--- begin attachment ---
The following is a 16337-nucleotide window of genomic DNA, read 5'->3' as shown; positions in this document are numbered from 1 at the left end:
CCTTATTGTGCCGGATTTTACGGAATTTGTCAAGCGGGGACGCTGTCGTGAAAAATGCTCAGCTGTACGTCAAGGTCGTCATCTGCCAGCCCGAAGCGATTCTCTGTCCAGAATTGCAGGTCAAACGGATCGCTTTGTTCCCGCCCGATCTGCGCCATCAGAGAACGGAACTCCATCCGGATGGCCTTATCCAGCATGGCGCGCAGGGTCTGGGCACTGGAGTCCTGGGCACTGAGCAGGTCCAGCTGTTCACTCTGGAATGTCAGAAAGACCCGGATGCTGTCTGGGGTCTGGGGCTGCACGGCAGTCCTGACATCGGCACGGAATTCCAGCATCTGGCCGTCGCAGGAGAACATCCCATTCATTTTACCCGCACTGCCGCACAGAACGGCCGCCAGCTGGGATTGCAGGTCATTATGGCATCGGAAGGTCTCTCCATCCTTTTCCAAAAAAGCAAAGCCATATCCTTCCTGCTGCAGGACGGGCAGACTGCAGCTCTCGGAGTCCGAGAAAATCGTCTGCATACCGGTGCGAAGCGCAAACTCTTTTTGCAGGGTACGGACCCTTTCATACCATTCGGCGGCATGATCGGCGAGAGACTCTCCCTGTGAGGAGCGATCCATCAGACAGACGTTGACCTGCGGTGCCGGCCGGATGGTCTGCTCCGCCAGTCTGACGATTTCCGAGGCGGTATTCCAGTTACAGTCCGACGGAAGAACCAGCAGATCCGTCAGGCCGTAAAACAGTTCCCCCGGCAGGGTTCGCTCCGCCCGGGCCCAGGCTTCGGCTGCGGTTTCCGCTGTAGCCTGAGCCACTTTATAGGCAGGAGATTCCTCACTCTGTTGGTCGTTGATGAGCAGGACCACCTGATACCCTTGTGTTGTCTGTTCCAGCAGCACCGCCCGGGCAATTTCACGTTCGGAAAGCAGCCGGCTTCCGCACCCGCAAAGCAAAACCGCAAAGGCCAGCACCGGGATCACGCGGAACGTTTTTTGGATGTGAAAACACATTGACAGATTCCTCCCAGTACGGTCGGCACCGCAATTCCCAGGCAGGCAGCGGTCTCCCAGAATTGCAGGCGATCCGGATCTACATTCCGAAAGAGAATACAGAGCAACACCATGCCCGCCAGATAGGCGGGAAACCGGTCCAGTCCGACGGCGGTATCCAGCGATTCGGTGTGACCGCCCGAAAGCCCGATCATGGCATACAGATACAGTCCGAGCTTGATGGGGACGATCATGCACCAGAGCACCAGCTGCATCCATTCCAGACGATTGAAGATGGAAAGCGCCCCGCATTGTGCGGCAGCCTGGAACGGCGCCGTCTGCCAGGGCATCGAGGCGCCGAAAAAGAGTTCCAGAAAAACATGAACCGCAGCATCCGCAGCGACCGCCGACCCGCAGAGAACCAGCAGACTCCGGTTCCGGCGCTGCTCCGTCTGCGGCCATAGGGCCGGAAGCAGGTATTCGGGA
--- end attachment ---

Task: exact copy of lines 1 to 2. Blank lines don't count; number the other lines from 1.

The following is a 16337-nucleotide window of genomic DNA, read 5'->3' as shown; positions in this document are numbered from 1 at the left end:
CCTTATTGTGCCGGATTTTACGGAATTTGTCAAGCGGGGACGCTGTCGTGAAAAATGCTCAGCTGTACGTCAAGGTCGTCATCTGCCAGCCCGAAGCGATTCTCTGTCCAGAATTGCAGGTCAAACGGATCGCTTTGTTCCCGCCCGATCTGCGCCATCAGAGAACGGAACTCCATCCGGATGGCCTTATCCAGCATGGCGCGCAGGGTCTGGGCACTGGAGTCCTGGGCACTGAGCAGGTCCAGCTGTTCACTCTGGAATGTCAGAAAGACCCGGATGCTGTCTGGGGTCTGGGGCTGCACGGCAGTCCTGACATCGGCACGGAATTCCAGCATCTGGCCGTCGCAGGAGAACATCCCATTCATTTTACCCGCACTGCCGCACAGAACGGCCGCCAGCTGGGATTGCAGGTCATTATGGCATCGGAAGGTCTCTCCATCCTTTTCCAAAAAAGCAAAGCCATATCCTTCCTGCTGCAGGACGGGCAGACTGCAGCTCTCGGAGTCCGAGAAAATCGTCTGCATACCGGTGCGAAGCGCAAACTCTTTTTGCAGGGTACGGACCCTTTCATACCATTCGGCGGCATGATCGGCGAGAGACTCTCCCTGTGAGGAGCGATCCATCAGACAGACGTTGACCTGCGGTGCCGGCCGGATGGTCTGCTCCGCCAGTCTGACGATTTCCGAGGCGGTATTCCAGTTACAGTCCGACGGAAGAACCAGCAGATCCGTCAGGCCGTAAAACAGTTCCCCCGGCAGGGTTCGCTCCGCCCGGGCCCAGGCTTCGGCTGCGGTTTCCGCTGTAGCCTGAGCCACTTTATAGGCAGGAGATTCCTCACTCTGTTGGTCGTTGATGAGCAGGACCACCTGATACCCTTGTGTTGTCTGTTCCAGCAGCACCGCCCGGGCAATTTCACGTTCGGAAAGCAGCCGGCTTCCGCACCCGCAAAGCAAAACCGCAAAGGCCAGCACCGGGATCACGCGGAACGTTTTTTGGATGTGAAAACACATTGACAGATTCCTCCCAGTACGGTCGGCACCGCAATTCCCAGGCAGGCAGCGGTCTCCCAGAATTGCAGGCGATCCGGATCTACATTCCGAAAGAGAATACAGAGCAACACCATGCCCGCCAGATAGGCGGGAAACCGGTCCAGTCCGACGGCGGTATCCAGCGATTCGGTGTGACCGCCCGAAAGCCCGATCATGGCATACAGATACAGTCCGAGCTTGATGGGGACGATCATGCACCAGAGCACCAGCTGCATCCATTCCAGACGATTGAAGATGGAAAGCGCCCCGCATTGTGCGGCAGCCTGGAACGGCGCCGTCTGCCAGGGCATCGAGGCGCCGAAAAAGAGTTCCAGAAAAACATGAACCGCAGCATCCGCAGCGACCGCCGACCCGCAGAGAACCAGCAGACTCCGGTTCCGGCGCTGCTCCGTCTGCGGCCATAGGGCCGGAAGCAGGTATTCGGGA